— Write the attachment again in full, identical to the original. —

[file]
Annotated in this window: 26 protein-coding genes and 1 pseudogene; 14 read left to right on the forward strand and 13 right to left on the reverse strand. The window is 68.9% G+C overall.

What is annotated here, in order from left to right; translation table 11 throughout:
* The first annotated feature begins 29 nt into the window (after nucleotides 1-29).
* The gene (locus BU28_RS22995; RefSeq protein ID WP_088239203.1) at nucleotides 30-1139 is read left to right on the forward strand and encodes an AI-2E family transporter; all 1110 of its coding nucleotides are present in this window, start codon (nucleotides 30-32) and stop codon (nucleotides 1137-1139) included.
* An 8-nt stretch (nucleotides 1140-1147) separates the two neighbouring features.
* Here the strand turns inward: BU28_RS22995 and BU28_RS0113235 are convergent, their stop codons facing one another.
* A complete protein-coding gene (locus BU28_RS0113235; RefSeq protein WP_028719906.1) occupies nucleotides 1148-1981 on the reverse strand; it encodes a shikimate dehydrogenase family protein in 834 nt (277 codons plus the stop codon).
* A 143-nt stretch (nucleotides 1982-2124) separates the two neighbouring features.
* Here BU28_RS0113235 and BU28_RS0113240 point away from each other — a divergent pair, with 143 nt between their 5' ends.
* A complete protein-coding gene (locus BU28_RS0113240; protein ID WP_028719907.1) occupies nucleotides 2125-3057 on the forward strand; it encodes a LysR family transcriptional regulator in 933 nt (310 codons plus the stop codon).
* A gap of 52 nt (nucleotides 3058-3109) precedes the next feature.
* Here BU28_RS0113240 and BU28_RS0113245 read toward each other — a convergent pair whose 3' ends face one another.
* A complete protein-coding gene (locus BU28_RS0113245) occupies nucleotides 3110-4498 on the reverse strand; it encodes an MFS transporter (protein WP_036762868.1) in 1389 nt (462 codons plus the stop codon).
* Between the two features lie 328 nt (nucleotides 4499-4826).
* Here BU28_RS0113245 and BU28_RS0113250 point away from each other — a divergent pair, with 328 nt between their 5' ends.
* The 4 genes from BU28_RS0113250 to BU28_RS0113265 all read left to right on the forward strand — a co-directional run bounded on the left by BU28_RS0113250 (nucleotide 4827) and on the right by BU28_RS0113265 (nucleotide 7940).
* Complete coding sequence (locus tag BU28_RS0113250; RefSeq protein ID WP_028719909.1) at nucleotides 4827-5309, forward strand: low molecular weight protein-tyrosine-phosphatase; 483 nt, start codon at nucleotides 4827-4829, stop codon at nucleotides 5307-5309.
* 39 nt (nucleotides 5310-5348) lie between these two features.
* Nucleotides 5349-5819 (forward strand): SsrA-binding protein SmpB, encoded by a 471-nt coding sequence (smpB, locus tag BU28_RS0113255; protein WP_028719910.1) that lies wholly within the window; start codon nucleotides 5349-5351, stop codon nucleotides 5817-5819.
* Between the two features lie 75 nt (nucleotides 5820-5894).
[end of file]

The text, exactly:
Annotated in this window: 26 protein-coding genes and 1 pseudogene; 14 read left to right on the forward strand and 13 right to left on the reverse strand. The window is 68.9% G+C overall.

What is annotated here, in order from left to right; translation table 11 throughout:
* The first annotated feature begins 29 nt into the window (after nucleotides 1-29).
* The gene (locus BU28_RS22995; RefSeq protein ID WP_088239203.1) at nucleotides 30-1139 is read left to right on the forward strand and encodes an AI-2E family transporter; all 1110 of its coding nucleotides are present in this window, start codon (nucleotides 30-32) and stop codon (nucleotides 1137-1139) included.
* An 8-nt stretch (nucleotides 1140-1147) separates the two neighbouring features.
* Here the strand turns inward: BU28_RS22995 and BU28_RS0113235 are convergent, their stop codons facing one another.
* A complete protein-coding gene (locus BU28_RS0113235; RefSeq protein WP_028719906.1) occupies nucleotides 1148-1981 on the reverse strand; it encodes a shikimate dehydrogenase family protein in 834 nt (277 codons plus the stop codon).
* A 143-nt stretch (nucleotides 1982-2124) separates the two neighbouring features.
* Here BU28_RS0113235 and BU28_RS0113240 point away from each other — a divergent pair, with 143 nt between their 5' ends.
* A complete protein-coding gene (locus BU28_RS0113240; protein ID WP_028719907.1) occupies nucleotides 2125-3057 on the forward strand; it encodes a LysR family transcriptional regulator in 933 nt (310 codons plus the stop codon).
* A gap of 52 nt (nucleotides 3058-3109) precedes the next feature.
* Here BU28_RS0113240 and BU28_RS0113245 read toward each other — a convergent pair whose 3' ends face one another.
* A complete protein-coding gene (locus BU28_RS0113245) occupies nucleotides 3110-4498 on the reverse strand; it encodes an MFS transporter (protein WP_036762868.1) in 1389 nt (462 codons plus the stop codon).
* Between the two features lie 328 nt (nucleotides 4499-4826).
* Here BU28_RS0113245 and BU28_RS0113250 point away from each other — a divergent pair, with 328 nt between their 5' ends.
* The 4 genes from BU28_RS0113250 to BU28_RS0113265 all read left to right on the forward strand — a co-directional run bounded on the left by BU28_RS0113250 (nucleotide 4827) and on the right by BU28_RS0113265 (nucleotide 7940).
* Complete coding sequence (locus tag BU28_RS0113250; RefSeq protein ID WP_028719909.1) at nucleotides 4827-5309, forward strand: low molecular weight protein-tyrosine-phosphatase; 483 nt, start codon at nucleotides 4827-4829, stop codon at nucleotides 5307-5309.
* 39 nt (nucleotides 5310-5348) lie between these two features.
* Nucleotides 5349-5819 (forward strand): SsrA-binding protein SmpB, encoded by a 471-nt coding sequence (smpB, locus tag BU28_RS0113255; protein WP_028719910.1) that lies wholly within the window; start codon nucleotides 5349-5351, stop codon nucleotides 5817-5819.
* Between the two features lie 75 nt (nucleotides 5820-5894).